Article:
The rest of the list is made up of actors from two enormous TV shows, House of the Dragon and Lord of the Rings: The Rings of Power. You want glamour? Look at the internet-melting hyperventilation that took place at D23, the official Disney fanclub, this year, just because a few new Marvel and Star Wars shows were announced. You want money? The total production budget for just one series of The Rings of Power, including the initial fee that Amazon paid the Tolkien estate for the rights, is $715m. For reference, with that money you could have made the last two Avengers movies and then sailed away on the superyacht you bought with the remaining $15m.

People are spending far more to watch television than theatrical film. Last month Variety reported that a fifth of UK households subscribe to at least three streaming platforms, at about £300 a year. While the cost-of-living crisis means that this figure is likely to shrink as viewers become more selective about their entertainment options, it still outstrips the amount they spend in cinemas.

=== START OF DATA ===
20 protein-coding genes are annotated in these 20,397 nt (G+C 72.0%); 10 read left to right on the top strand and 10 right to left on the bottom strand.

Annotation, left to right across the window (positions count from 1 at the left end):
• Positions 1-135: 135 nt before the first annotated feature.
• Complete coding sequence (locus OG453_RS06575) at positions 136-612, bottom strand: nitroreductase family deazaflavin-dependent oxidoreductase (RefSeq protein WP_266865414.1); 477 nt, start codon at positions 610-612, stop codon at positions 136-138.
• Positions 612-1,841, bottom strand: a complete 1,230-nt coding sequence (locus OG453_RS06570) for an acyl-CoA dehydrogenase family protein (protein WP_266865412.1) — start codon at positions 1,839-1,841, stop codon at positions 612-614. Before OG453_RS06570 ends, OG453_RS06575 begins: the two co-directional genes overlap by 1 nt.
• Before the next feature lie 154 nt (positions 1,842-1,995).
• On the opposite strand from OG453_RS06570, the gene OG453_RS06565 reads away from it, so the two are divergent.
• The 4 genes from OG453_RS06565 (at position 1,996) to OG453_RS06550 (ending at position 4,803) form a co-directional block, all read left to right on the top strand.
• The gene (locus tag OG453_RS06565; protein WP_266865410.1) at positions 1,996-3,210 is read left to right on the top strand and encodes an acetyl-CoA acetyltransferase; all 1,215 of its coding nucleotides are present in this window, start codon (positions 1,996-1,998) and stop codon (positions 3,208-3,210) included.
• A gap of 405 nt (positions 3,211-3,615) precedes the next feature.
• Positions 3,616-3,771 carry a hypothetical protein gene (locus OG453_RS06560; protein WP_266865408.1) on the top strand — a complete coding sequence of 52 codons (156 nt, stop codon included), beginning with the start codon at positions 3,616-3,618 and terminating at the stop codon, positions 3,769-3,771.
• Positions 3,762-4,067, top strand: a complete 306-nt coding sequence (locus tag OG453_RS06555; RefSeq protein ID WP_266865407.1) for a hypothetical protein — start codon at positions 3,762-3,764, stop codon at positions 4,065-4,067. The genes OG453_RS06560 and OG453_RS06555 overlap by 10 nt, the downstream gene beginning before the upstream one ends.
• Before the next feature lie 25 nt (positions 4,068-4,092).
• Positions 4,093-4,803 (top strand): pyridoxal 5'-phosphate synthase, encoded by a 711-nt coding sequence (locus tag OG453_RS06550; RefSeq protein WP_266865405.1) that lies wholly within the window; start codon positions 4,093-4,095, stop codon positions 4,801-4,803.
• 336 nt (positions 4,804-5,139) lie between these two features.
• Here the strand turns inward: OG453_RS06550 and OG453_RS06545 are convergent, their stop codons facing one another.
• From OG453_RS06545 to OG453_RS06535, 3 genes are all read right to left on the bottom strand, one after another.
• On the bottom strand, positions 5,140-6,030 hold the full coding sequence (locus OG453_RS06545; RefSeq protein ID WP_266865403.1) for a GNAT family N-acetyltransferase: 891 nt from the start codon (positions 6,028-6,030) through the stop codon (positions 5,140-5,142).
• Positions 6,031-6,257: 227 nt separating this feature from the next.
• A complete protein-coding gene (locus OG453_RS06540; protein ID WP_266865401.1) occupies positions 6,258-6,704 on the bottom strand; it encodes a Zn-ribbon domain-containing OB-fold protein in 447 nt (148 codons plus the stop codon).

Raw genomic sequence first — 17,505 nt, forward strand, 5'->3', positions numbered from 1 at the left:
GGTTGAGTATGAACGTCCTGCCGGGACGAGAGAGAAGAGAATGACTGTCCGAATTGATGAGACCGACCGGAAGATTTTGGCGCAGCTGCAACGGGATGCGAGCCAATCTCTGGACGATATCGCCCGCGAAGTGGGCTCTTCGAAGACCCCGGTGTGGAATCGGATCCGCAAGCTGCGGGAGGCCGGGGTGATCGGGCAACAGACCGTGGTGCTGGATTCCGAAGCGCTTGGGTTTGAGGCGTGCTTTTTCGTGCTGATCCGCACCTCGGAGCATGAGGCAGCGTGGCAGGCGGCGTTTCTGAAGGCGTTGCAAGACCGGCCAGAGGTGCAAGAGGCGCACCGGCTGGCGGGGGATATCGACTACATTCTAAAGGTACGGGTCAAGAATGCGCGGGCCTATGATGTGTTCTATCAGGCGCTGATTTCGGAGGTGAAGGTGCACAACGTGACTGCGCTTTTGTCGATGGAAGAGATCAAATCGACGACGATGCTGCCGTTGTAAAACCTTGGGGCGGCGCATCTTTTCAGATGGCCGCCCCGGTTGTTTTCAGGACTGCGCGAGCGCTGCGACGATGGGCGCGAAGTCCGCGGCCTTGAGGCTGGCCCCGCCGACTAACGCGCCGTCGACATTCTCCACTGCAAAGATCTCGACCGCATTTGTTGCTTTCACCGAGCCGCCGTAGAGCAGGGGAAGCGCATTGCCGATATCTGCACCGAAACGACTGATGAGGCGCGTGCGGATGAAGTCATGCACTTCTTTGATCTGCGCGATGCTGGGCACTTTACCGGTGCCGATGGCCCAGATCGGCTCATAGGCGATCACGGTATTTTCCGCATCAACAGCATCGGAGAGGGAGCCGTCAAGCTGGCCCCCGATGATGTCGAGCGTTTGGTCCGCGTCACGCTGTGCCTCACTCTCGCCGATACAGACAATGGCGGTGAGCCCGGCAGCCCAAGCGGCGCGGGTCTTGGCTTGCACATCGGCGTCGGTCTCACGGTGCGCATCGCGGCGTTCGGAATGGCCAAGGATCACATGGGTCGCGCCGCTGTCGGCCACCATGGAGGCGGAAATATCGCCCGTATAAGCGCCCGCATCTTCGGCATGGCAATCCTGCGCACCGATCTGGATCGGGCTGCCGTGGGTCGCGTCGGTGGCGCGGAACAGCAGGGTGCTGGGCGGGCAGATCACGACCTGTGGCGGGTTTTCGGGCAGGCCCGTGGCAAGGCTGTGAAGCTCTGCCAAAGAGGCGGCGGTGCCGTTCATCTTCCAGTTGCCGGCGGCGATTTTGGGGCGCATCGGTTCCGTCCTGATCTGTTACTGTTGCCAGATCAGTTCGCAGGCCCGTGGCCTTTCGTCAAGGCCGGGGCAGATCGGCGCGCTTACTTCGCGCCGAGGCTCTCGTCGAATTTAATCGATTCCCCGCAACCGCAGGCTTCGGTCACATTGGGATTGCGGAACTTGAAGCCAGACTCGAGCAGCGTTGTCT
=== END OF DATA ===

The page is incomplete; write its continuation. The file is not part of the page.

In 2019 – before Covid struck – the average cinema-going spending in the UK was £18.72 a head each year. In 2020, under extended lockdowns, that figure fell to just over £4. Little wonder that Cineworld, the world’s second biggest cinema chain, is on the brink of collapse.

Even for those who have enjoyed success in film, TV is fast becoming the more attractive proposition. “Screenplays have been very good to me,” says Billy Ray, a Hollywood screenwriter whose credits include The Hunger Games and Captain Phillips. “But compared to the forced economy of 110 pages, there’s something about the idea of having five seasons to arc a character that is very appealing.”

Two years ago, Ray wrote the Showtime miniseries The Comey Rule and is now working on another television project, a limited series about the January 6 insurrection. From a creative perspective, Ray says, “The bottom-line difference between the disciplines required is that, in movies, the whole goal is to arc the character, to resolve what is broken about them. But in TV, once you’ve done that, the series is over. So the trick there is to leave the characters unresolved for as long as is humanly, and commercially, possible.”

Bryan Cranston, left, and Aaron Paul in a scene from Breaking Bad.
Bryan Cranston, left, and Aaron Paul in a scene from Breaking Bad. Photograph: Frank Ockenfels/AP